Like many fans of hip/hop out there, you are probably indulged in this revitalizing time of rap glorified by all the “beef” out here in these streets. Of the many floating around out there, none is perhaps as exciting or as anticipated as the Drake and Pusha T clash. Some will say this is a battle that has stemmed from way earlier in Drakes career as he “unprokingly” stepping on toes towards paving his way to make the revered name in rap he currently bears.
However, I think most hip/hop heads would agree that history is overstated more for the sake of theatrics than it is about the scenario that is actually being played out. Although I do agree that there has always been bad blood between the two extremely talented battle rap artists, I think we should take a closer look at where things got real, who’s taking the real L in all this, and is giving up while you’re ahead actually giving up? lets deep closer to the FACTS!
Pusha has feuded with Lil Wayne since 2002, but the first public diss came on the track “Mr. Me Too.” At the time, Pusha was still performing with Clipse, a group composed of himself and his brother No Malice.
The two were wearing lots of BAPE clothing at the time, as well know Wayne was very successful at making a great name for the brand and when Wayne dressed in BAPE attire on the front cover of Vibe magazine they claimed the rapper copied their style. On “Mr. Me Too,” featuring Pharell, they rapped: ”Wanna know the time? Better clock us / N****s bite the style from the shoes to the watches.”
So if you really jump into the dialogue you can clearly see this beef was never truly legitimate until Drake had become more advanced. This was only guilt by association and depending on who you side with you can claim it came from either side. So let’s pay a little closer attention to 2011.
How does Lil Wayne and Pusha T fighting over who wore BAPE first relate to Drake? That Wayne beef was, ultimately, a little deeper than a fight over a clothing brand, the pair sparring with each other over the years on various tracks. So, when Drake joined Wayne’s label Young Money Entertainment the rapper became fair game for Pusha, who first went after Drake on the track “Don’t Fuck with Me,” a song that samples Drake’s own “Dreams Money Can Buy”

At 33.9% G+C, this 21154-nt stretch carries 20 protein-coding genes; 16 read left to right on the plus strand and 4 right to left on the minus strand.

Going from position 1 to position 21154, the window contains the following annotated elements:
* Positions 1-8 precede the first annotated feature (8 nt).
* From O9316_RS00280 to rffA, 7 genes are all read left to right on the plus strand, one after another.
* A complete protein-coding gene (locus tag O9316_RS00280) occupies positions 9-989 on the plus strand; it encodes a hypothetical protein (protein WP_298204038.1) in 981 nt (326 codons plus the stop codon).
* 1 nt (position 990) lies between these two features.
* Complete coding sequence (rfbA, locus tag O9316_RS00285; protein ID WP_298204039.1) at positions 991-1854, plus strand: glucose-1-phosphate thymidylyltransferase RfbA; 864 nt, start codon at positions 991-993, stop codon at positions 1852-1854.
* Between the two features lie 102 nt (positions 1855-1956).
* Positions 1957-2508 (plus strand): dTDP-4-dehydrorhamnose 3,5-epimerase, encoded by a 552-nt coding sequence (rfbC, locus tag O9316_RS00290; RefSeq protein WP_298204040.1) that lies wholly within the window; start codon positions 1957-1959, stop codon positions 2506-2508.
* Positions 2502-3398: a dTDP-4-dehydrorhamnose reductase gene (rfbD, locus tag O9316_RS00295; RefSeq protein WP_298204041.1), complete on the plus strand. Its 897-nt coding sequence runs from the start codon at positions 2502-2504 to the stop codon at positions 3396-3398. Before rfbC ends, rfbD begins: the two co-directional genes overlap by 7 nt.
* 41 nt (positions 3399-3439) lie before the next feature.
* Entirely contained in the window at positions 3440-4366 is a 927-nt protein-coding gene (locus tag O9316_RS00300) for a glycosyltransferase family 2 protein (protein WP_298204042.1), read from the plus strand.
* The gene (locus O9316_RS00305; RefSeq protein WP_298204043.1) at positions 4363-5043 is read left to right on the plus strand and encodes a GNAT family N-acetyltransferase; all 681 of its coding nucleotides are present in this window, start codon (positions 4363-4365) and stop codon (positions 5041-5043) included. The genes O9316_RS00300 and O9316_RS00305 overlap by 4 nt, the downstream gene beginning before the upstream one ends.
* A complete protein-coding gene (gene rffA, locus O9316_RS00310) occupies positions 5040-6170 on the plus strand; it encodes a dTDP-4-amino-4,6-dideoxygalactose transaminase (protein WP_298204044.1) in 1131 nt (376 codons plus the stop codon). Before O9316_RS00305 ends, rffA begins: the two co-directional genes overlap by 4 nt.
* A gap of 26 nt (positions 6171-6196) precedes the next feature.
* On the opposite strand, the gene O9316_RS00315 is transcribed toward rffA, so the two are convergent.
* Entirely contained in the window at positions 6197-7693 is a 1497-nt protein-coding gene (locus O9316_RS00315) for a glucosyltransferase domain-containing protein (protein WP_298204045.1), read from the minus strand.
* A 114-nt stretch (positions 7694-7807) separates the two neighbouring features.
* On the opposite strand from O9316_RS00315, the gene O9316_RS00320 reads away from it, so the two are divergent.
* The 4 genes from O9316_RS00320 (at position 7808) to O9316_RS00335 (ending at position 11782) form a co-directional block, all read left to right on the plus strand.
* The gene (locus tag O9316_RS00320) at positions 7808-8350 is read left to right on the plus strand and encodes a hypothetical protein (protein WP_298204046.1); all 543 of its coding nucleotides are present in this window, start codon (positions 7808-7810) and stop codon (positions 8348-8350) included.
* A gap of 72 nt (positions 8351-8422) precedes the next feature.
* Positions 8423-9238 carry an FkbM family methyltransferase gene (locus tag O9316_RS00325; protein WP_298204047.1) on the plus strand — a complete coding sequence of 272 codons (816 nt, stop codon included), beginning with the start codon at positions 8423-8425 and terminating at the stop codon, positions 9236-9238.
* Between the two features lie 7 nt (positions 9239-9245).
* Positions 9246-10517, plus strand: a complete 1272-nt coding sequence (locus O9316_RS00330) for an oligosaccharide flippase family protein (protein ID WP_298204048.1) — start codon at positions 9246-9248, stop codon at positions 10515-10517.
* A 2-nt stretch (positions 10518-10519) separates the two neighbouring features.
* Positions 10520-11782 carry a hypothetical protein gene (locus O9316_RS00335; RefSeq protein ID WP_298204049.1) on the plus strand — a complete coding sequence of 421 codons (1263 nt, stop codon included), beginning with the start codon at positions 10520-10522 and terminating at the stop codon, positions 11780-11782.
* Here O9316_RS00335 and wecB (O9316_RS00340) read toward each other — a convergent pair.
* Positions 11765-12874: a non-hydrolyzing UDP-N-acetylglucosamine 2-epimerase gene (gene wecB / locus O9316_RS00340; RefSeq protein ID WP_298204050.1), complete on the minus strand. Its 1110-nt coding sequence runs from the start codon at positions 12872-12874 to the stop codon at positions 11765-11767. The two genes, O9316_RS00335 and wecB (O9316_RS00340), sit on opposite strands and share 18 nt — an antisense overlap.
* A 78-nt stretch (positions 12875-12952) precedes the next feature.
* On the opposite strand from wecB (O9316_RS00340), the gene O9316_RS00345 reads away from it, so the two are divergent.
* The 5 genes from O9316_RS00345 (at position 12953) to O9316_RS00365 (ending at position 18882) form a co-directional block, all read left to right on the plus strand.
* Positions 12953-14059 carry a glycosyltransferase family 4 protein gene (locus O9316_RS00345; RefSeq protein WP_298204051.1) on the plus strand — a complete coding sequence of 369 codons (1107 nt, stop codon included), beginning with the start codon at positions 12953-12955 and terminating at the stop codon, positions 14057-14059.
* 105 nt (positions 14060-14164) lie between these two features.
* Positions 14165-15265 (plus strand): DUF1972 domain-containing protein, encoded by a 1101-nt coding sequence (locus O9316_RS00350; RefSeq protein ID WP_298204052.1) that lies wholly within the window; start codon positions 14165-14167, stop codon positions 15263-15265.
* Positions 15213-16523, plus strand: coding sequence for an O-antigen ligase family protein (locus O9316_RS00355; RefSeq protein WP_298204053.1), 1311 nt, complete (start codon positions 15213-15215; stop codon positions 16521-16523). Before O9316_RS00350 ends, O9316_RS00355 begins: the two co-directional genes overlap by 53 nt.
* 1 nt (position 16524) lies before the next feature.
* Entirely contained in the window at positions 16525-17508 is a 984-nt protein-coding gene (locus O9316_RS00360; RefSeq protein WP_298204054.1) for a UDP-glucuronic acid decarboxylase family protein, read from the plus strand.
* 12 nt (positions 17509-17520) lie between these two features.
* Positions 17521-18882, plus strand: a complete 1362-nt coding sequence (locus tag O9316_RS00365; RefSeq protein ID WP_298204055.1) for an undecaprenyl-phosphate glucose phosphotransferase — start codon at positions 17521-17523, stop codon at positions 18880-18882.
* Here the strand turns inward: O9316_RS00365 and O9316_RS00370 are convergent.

Looking at it through a hip/hop lens it seemed to me as though Pusha was looking for a weak link within Wayne’s organization to humiliate, not knowing Drake would prove to be a more than worthy opponent. Personally, I found the record to be soft served and should have either came harder or stayed home. DMCB was not light single and is one of my favorites, as a connoisseur for such music you just have to come with that same energy. Real nigha move but sorry Push “Rappers on their sophomores / Actin’ like they boss lords / Fame such a funny thing for sure / When n****s start believing all them encores,“ Pusha rapped, alluding to Drake who dropped his second album, Take Care that year.
Your not doing much or saying much with a rapper of that caliber so early in his career. And why is it that some of you may just now be hearing this, I’ll tell you why. It’s because it did no damage and was unnecessary fro Drake to even glorify, So let’s go to 2012.
“Contract all fucked up / I guess that means you all fucked up / You signed to one n***a that signed to another n***a / That’s signed to three n***as / Now that’s bad luck,” Pusha released the track “Exodus 23:1,” taking aim at Drake’s contract. Seems petty and almost sorry for a seasoned rapper to be constantly taking shots at an extremely young successful artist who hasn’t even mentioned your name or even responded to your first pathetic attempt at a diss. The following year after Pusha took another punk shot at Lil Wayne on the track “Your Favourite Rapper”. Drake decided to come up off his throne for himself and his mentor, and so effortlessly but yet so famously rapping “Bench players talkin’ like starters I hate it” on the track “Tuscan Leather” from the album Nothing Was The Same. Drake also said, “I’m just as famous as my mentor but that’s still the boss, don’t get sent for get hype on tracks and jump in front of a bullet you wasn’t meant for.”